|Publication number||US4614088 A|
|Application number||US 06/741,844|
|Publication date||Sep 30, 1986|
|Filing date||Jun 6, 1985|
|Priority date||Jun 6, 1985|
|Also published as||CA1260280A, CA1260280A1|
|Publication number||06741844, 741844, US 4614088 A, US 4614088A, US-A-4614088, US4614088 A, US4614088A|
|Inventors||Robert B. Brooks|
|Original Assignee||General Electric Company|
|Export Citation||BiBTeX, EndNote, RefMan|
|Patent Citations (12), Referenced by (77), Classifications (12), Legal Events (6)|
|External Links: USPTO, USPTO Assignment, Espacenet|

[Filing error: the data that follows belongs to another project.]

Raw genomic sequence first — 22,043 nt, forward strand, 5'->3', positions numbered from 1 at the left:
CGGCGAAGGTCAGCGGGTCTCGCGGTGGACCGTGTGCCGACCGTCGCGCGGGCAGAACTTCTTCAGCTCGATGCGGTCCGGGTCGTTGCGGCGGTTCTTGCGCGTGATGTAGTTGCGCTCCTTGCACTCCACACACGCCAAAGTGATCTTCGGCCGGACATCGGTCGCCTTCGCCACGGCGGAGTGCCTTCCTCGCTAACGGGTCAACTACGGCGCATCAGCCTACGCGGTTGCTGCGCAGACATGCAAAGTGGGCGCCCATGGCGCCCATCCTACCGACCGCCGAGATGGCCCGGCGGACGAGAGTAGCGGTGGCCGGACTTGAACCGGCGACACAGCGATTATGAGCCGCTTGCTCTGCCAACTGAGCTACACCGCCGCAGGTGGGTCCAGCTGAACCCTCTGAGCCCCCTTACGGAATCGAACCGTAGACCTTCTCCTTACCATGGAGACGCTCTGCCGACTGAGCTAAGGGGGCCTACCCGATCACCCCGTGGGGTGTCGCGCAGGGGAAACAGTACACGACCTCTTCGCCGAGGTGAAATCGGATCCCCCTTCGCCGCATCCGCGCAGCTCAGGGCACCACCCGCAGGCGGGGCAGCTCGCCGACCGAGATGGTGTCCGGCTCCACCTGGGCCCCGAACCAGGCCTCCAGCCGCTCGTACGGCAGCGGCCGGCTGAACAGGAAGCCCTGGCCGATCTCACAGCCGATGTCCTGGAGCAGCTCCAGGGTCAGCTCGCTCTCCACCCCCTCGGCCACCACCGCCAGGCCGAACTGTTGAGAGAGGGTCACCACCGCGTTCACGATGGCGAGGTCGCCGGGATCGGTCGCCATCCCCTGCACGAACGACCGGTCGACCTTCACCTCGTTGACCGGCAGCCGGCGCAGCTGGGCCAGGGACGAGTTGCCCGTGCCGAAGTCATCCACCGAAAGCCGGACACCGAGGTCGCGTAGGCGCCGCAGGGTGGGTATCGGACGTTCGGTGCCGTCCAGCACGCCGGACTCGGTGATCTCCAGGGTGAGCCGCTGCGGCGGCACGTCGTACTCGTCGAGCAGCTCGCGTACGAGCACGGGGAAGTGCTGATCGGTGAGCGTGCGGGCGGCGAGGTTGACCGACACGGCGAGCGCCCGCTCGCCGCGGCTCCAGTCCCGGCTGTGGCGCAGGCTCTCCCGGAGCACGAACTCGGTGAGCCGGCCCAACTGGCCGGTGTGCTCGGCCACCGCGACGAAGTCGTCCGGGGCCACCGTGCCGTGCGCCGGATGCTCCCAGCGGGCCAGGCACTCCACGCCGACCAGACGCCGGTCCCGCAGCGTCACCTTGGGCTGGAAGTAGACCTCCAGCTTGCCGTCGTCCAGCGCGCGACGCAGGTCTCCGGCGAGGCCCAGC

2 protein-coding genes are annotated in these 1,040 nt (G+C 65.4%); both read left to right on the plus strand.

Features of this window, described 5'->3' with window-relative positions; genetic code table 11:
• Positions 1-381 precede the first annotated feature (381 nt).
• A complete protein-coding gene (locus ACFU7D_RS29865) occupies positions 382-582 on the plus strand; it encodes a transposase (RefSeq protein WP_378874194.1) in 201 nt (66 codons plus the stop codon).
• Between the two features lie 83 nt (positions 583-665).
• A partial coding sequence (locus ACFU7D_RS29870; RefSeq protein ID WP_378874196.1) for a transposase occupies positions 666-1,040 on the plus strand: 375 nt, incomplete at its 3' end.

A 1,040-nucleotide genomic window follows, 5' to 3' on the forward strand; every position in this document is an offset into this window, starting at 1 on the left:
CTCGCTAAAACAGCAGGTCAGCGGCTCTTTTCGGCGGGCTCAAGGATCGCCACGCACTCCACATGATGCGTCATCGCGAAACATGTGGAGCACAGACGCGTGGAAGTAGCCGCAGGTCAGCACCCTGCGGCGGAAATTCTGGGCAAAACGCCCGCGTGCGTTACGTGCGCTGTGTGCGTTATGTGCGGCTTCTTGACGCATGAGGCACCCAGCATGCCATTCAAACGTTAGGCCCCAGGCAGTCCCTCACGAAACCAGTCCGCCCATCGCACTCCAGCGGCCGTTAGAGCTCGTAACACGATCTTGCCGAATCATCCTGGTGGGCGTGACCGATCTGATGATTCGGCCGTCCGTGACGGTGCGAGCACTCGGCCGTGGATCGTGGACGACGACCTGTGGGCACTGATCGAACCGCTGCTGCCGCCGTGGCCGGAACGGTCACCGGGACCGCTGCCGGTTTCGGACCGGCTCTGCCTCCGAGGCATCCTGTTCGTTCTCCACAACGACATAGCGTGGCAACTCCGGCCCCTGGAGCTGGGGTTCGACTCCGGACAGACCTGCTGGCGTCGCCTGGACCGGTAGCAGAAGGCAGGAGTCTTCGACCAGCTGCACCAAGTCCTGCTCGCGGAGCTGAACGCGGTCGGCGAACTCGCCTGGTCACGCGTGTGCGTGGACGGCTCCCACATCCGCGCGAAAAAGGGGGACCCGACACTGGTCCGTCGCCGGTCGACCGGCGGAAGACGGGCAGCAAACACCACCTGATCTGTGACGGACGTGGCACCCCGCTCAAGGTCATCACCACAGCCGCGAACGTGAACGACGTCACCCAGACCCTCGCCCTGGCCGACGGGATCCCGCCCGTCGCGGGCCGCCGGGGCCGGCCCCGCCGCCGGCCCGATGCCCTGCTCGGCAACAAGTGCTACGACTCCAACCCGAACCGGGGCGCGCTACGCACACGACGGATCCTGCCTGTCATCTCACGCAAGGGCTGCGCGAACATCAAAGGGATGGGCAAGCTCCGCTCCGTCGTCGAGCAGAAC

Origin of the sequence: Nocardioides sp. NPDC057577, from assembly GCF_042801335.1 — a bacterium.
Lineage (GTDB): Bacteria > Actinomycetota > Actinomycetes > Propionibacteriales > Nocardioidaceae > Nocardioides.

This invention relates generally to an ice piece ejection mechanism for icemakers. In particular it relates to an icemaker with a mold that forms the ice pieces into crescent shaped pieces usually joined together by a thin web of ice and is an improvement upon the ejection mechanism of such an icemaker. Automatic icemakers of this type usually have an underlying bin into which the ice pieces fall when harvested from the icemaker mold. To prevent over filling the bin, the icemaker has a feeler arm which may be periodically lowered into the bin and raised to an elevated position. During each cycle of the icemaker the feeler arm is lowered and if it strikes ice pieces preventing it from reaching its lower position a switching arrangement prevents harvesting the ice pieces until the feeler arm can subsequently reach its lower position. In icemakers of the type involved it is desirable to eject the ice pieces from the crescent cube icemaker so that they fall further from the icemaker in lateral distance this prevents ice piece build up directly under the mold. It is also desirable that the ice pieces fall in a manner to maximize impact breakup of the thin webs of ice joining the ice pieces together. This allows for better operation of any automatic ice piece dispenser associated with the icemaker and the ice pieces ejected therefrom. Users of the ice pieces also prefer that they be in individual pieces. It is further desirable that the ice pieces fall into an underlying storage bin after the feeler arm of the icemaker is fully raised thus preventing later raising of the feeler arm causing ejected ice pieces to be pushed out of the storage bin during that motion.